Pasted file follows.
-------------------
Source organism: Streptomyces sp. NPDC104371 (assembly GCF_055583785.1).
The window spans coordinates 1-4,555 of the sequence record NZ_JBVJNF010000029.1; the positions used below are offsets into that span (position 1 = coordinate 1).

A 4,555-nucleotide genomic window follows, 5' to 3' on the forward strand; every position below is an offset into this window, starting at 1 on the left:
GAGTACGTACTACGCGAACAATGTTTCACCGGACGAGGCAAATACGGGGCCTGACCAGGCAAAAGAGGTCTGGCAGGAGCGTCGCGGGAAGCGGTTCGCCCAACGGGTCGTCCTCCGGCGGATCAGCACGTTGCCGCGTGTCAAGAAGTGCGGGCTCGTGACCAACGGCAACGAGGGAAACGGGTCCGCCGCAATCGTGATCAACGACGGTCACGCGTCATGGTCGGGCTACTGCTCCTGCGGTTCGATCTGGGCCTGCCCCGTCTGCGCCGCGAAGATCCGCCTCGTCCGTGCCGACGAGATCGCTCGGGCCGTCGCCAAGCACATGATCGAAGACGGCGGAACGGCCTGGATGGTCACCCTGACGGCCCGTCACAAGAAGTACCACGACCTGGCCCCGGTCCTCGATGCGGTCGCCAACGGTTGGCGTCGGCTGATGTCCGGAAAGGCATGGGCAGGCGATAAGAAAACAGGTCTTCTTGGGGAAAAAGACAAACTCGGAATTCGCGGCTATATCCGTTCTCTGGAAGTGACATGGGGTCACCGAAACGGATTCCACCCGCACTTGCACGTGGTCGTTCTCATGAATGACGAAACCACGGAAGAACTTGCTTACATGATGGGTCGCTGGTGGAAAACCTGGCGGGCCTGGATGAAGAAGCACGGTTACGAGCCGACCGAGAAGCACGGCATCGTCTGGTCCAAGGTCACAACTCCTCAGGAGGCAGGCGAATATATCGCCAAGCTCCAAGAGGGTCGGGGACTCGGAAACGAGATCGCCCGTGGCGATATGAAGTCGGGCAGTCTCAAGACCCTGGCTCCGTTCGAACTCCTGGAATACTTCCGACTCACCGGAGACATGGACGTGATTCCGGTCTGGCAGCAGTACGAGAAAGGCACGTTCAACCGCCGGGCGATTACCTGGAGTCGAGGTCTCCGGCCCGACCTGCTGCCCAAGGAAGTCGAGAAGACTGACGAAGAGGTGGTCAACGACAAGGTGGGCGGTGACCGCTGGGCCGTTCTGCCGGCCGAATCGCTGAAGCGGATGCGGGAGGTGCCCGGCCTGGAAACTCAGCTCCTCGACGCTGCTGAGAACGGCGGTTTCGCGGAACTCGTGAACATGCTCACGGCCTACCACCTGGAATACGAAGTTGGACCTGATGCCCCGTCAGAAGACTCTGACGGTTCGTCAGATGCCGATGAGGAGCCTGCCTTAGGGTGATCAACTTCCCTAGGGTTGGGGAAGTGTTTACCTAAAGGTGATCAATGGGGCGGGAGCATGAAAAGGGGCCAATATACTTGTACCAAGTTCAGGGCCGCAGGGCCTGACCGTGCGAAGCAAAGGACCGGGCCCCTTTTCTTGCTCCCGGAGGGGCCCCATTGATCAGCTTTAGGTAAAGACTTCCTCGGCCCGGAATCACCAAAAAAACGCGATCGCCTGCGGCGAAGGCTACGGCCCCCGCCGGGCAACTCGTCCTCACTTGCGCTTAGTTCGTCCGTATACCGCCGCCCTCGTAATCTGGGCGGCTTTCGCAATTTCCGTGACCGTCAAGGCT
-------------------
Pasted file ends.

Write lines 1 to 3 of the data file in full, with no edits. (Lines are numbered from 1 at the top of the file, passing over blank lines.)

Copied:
Source organism: Streptomyces sp. NPDC104371 (assembly GCF_055583785.1).
The window spans coordinates 1-4,555 of the sequence record NZ_JBVJNF010000029.1; the positions used below are offsets into that span (position 1 = coordinate 1).

A 4,555-nucleotide genomic window follows, 5' to 3' on the forward strand; every position below is an offset into this window, starting at 1 on the left: